On July 26, 2007, Fifth Third and GM Sports entered into a Business Loan and Security Agreement ("GM Sports Loan Agreement"). Under the GM Sports Loan Agreement, Fifth Third extended a line of credit to GM Sports, as evidenced by, among other instruments, the Amended and Restated Line of Credit Note dated December 1, 2006, as amended by the First Amendment to Amended Restated Line of Credit Note dated November 1, 2007 (collectively "GM Sports Line of Credit Note"). (Pl.'s Mot., Ex. A ¶ 2.) The GM Sports Line of Credit Note matured on November 1, 2008, but GM Sports failed to pay Fifth Third the amounts due and owing.
On February 4, 2009, Fifth Third and GM Sports entered into a Forbearance Agreement in connection with GM Sports' obligations to Fifth Third, including the GM Sports Line of Credit Note. On March 25, 2010, Fifth Third, GM Sports, Mertz, and Grimes entered into an Amended and Restated Forbearance Agreement in connection with GM Sports' obligations to Fifth Third, including the GM Sports Line of Credit Note. ( Id. ¶ 3.) This agreement was amended eight times. ( Id. ) Grimes, acting as GM Sports' corporate representative, admitted at his deposition in this matter that GM Sports signed these various loan agreements (hereafter collectively "GM Sports Loan Documents"). (Pl.'s Mot., Ex. D at 9-10, 12-16.)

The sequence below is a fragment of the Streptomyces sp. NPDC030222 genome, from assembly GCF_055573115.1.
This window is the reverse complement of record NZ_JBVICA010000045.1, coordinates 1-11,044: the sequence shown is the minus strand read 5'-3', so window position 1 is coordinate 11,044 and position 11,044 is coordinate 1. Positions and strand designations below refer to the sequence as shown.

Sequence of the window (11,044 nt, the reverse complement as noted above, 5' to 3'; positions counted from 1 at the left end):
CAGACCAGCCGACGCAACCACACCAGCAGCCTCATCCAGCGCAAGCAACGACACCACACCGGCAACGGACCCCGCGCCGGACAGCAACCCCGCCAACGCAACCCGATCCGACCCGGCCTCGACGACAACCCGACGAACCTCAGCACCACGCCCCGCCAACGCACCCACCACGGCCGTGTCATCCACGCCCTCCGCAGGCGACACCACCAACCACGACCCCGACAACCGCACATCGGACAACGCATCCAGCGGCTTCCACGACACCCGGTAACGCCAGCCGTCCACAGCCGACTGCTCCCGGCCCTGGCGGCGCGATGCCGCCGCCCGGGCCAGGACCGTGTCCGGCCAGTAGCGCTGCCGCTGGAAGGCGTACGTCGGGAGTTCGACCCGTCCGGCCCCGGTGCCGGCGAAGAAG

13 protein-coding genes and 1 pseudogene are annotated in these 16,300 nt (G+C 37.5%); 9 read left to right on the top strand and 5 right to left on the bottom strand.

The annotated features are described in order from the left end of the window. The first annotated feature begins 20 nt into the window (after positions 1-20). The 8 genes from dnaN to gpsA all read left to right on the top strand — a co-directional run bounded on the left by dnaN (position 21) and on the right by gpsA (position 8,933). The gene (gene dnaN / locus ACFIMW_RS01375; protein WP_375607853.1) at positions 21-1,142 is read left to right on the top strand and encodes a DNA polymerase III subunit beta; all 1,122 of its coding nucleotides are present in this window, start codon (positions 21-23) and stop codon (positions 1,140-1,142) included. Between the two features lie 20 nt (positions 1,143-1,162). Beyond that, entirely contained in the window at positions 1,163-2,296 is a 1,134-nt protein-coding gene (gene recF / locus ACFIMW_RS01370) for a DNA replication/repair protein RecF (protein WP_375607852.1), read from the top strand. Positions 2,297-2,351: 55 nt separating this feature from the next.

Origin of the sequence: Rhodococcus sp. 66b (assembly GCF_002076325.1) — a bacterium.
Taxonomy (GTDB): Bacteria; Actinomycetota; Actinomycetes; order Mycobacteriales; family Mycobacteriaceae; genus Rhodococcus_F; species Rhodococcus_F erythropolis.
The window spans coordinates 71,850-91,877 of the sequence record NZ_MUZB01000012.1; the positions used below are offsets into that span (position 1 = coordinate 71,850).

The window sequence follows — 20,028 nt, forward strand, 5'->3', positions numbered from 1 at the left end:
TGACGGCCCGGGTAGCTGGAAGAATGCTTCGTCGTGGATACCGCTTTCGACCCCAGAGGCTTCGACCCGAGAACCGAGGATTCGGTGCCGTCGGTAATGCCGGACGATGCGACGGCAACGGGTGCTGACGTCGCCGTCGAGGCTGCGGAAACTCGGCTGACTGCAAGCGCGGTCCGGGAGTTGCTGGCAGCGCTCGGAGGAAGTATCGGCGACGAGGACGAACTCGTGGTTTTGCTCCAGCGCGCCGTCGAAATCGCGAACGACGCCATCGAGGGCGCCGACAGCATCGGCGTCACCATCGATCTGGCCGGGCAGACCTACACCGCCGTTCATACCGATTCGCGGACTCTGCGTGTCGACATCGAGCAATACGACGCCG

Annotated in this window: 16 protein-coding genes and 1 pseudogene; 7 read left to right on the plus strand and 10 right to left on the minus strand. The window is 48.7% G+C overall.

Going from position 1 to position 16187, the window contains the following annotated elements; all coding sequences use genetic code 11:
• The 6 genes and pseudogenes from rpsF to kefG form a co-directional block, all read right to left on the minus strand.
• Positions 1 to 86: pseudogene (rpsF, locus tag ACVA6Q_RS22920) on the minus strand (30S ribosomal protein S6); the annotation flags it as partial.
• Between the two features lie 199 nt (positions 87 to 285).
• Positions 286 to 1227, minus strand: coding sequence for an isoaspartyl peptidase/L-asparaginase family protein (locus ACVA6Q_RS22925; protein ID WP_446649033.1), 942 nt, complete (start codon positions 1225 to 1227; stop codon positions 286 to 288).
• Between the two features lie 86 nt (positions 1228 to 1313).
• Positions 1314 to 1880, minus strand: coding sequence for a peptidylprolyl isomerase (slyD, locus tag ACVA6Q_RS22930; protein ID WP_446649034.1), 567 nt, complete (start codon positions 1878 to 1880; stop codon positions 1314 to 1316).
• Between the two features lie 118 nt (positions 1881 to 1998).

Pursuant to the terms of the GM Sports Line of Credit Note, Fifth Third could declare the unpaid balance immediately due and payable without notice to the debtor upon a default, as defined by the agreement. ( Id., Ex. A.1 at 2.) In the GM Sports Line of Credit Note, GM Sports agreed to pay Fifth Third's costs, expenses, and attorney's fees incurred in legal proceedings related to the GM Sports Loan Documents. ( Id. at 2-3.)
The GM Sports Line of Credit Note matured on April 18, 2014. (Pl.'s Mot., Ex. A ¶ 6.) GM Sports failed to pay the amounts due by that date, which constituted an event of default under the terms of the loan. On April 21, 2014, Fifth Third sent GM Sports, via Federal Express, a Notice of Default and Demand for Payment. ( Id., Ex. E.) GM Sports has failed to pay off the GM Sports Line of Credit Note. ( Id., Ex. A ¶¶ 6-7.)